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May 15, 2013

My Trip to Las Vegas

As we checked in for a flight to Las Vegas, I was pretty nervous. I was worried about take my first plane trip without my family.

After takeoff, the ride was OK. I cracked up watching classic episodes of "Beavis and Butt Head" and to the 80's metal station on satellite radio.

I was happy with our first day in Vegas. I enjoyed eating at the Burger Joint, but wasn't thrilled about seeing the celebrity impersonators posing along the strip. I was a little bummed that we didn't get here a few days earlier because that's when Bon Jovi played at the MGM Grand Arena.

The best part of our trip was going to the Rocking Religion Shop at a strip mall . . . even though tragically the guitar (white marble, courtesy of Fender) on the wall wasn't for sale. Yngwie Malmsteen uses that type of guitar. He's from Sweden.

I was scared as "Living Heck" when we went up the Eiffel Tower. DeSean, one oft he staff who traveled with us, tried to help me calm down, by telling me to breathe in through my nose and out through my mouth. At the top of the tower, I was shaking and sweating so much I may have lost a couple of pounds. Although I was scared, I was happy to face my fears. I want to thank the staff for helping me do that. I can't wait to tell my family about it.

After about five minutes, DeSean and I went down stairs and across the street where we watched a water works show in front of the Bellagio Hotel. The show was wonderful.

My favorite meal of the trip was at a Chinese restaurant, Fortunes. I had the orange chicken with white rice and root beer to drink. We also went to the Hard Rock Cafe on our final night before heading to New York City.

I enjoyed showing off my moves at the pool to all the ladies, while the song Billie Jean was playing.

I had a little bit of insomnia on our last night in Vegas and I didn't get much sleep. I think I couldn't sleep because I was a little excited to see my parents for the first time in almost a week. This will be my second experience on a plane without my family. I am very happy to be going home. The trip overall was an adventure of a lifetime. The staff were excellent to me. My fellow travelers were good; my favorites were Jean-Michael and Christopher S. I would think about doing this again.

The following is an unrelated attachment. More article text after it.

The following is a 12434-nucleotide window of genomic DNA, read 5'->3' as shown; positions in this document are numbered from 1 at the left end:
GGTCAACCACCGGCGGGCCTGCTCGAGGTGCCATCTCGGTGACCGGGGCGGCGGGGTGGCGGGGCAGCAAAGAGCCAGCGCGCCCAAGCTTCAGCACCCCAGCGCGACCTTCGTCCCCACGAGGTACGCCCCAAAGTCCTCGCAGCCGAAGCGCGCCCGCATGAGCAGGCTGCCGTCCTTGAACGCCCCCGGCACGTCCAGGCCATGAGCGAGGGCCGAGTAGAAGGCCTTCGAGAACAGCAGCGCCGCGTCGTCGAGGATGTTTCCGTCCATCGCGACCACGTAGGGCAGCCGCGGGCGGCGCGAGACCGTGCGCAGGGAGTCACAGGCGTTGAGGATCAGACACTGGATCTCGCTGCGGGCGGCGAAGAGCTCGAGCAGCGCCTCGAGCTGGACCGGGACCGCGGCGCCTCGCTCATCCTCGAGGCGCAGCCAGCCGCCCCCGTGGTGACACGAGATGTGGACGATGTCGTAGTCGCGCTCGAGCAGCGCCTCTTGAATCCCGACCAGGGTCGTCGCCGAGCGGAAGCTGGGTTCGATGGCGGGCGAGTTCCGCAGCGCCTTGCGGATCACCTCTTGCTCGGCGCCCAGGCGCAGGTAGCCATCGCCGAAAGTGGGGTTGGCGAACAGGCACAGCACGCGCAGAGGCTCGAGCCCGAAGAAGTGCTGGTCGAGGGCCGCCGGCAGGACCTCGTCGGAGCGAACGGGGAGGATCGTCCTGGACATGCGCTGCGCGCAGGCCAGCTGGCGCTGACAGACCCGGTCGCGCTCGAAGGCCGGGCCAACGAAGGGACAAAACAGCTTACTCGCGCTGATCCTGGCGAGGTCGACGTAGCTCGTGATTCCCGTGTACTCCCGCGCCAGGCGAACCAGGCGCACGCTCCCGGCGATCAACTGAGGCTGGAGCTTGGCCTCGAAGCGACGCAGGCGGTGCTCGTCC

This trip is about the best trip I have ever had in my life.

First article

Tags: Person Centered; Recreation

April 22, 2013

Frightened and Angry

When Governor Cuomo recently signed the budget passed by the New York State Legislature, it included a 4.5 percent cut (or $90 million reduction) in funding for people with developmental disabilities.

It frightens me. What am I supposed to do if I lose my services and won't be able to come to YAI anymore? I’ve been with YAI for 14 years.

I'm part of YAI's Self-Advocacy group, and am a member of the newsletter committee. I also go to Premier HealthCare, where I like my doctors.

The other self-advocates and I wrote to state Senators and Assembly member's to stop the Governor's proposed 6 percent cut ($120 million). Many of us also particapted in rallies, urging that full funding be restored. Despite many Legislators from both parties being against the cuts, the budget was approved with a big cut.

I am angry about it. We need our services. I'm afraid something really bad may happen if people lose their supports.  I am afraid they will get thrown under the bus or something really bad. We need our services. I don't want us going back to the days of Willowbrook, where people were institutionalized.

We need to restore the money for individuals with disabilities because some of our services that we get from staff help us grow into better people. So many individuals with disabilities are speaking up about this. State officials should give us our money back.

First article

Tags: Advocacy; Education; Independant Living; Legislation; Person Centered

In my world, every day is Autism Awareness day. I don’t think a day has gone by when I didn’t think, type or say the word. But you can help to give me and my two kids a break from their autism for a day.

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Of course you can’t take away their autism – it is who they are and we all accept it. However, you can help reduce the challenges that make having living with autism in a world designed for “normal” people so stressful. And, it won’t cost you a cent. I just want you to consider ‘the 3 As’: Awareness, Acceptance and making Allowances.

First article

Tags: Advocacy; Autism; Family Support

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